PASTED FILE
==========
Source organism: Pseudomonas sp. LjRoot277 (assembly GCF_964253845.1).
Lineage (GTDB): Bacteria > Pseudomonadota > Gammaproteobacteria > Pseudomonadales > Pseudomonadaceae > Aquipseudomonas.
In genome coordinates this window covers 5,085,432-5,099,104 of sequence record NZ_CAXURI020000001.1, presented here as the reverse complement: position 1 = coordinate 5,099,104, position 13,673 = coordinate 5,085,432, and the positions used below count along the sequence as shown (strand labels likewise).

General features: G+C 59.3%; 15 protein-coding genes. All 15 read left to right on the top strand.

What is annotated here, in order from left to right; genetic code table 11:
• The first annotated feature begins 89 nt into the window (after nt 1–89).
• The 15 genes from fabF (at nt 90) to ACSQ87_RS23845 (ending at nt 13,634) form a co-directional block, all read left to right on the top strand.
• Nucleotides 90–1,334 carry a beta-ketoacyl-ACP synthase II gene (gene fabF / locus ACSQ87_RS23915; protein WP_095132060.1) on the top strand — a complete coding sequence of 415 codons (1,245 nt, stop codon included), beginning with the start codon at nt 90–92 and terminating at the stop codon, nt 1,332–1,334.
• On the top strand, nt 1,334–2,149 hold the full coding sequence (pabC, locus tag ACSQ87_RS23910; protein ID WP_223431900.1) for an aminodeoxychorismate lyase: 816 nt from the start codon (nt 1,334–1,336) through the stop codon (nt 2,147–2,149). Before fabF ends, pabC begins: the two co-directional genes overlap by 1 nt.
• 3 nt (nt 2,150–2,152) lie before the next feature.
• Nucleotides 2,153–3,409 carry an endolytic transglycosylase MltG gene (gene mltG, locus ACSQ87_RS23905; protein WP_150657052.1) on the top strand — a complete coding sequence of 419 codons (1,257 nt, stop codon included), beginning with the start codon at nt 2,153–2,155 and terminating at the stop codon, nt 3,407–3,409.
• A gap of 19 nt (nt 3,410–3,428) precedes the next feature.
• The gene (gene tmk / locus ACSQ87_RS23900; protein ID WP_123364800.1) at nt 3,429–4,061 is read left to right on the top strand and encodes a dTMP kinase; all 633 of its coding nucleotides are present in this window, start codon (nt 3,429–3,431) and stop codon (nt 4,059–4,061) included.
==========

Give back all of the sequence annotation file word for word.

Source organism: Pseudomonas sp. LjRoot277 (assembly GCF_964253845.1).
Lineage (GTDB): Bacteria > Pseudomonadota > Gammaproteobacteria > Pseudomonadales > Pseudomonadaceae > Aquipseudomonas.
In genome coordinates this window covers 5,085,432-5,099,104 of sequence record NZ_CAXURI020000001.1, presented here as the reverse complement: position 1 = coordinate 5,099,104, position 13,673 = coordinate 5,085,432, and the positions used below count along the sequence as shown (strand labels likewise).

General features: G+C 59.3%; 15 protein-coding genes. All 15 read left to right on the top strand.

What is annotated here, in order from left to right; genetic code table 11:
• The first annotated feature begins 89 nt into the window (after nt 1–89).
• The 15 genes from fabF (at nt 90) to ACSQ87_RS23845 (ending at nt 13,634) form a co-directional block, all read left to right on the top strand.
• Nucleotides 90–1,334 carry a beta-ketoacyl-ACP synthase II gene (gene fabF / locus ACSQ87_RS23915; protein WP_095132060.1) on the top strand — a complete coding sequence of 415 codons (1,245 nt, stop codon included), beginning with the start codon at nt 90–92 and terminating at the stop codon, nt 1,332–1,334.
• On the top strand, nt 1,334–2,149 hold the full coding sequence (pabC, locus tag ACSQ87_RS23910; protein ID WP_223431900.1) for an aminodeoxychorismate lyase: 816 nt from the start codon (nt 1,334–1,336) through the stop codon (nt 2,147–2,149). Before fabF ends, pabC begins: the two co-directional genes overlap by 1 nt.
• 3 nt (nt 2,150–2,152) lie before the next feature.
• Nucleotides 2,153–3,409 carry an endolytic transglycosylase MltG gene (gene mltG, locus ACSQ87_RS23905; protein WP_150657052.1) on the top strand — a complete coding sequence of 419 codons (1,257 nt, stop codon included), beginning with the start codon at nt 2,153–2,155 and terminating at the stop codon, nt 3,407–3,409.
• A gap of 19 nt (nt 3,410–3,428) precedes the next feature.
• The gene (gene tmk / locus ACSQ87_RS23900; protein ID WP_123364800.1) at nt 3,429–4,061 is read left to right on the top strand and encodes a dTMP kinase; all 633 of its coding nucleotides are present in this window, start codon (nt 3,429–3,431) and stop codon (nt 4,059–4,061) included.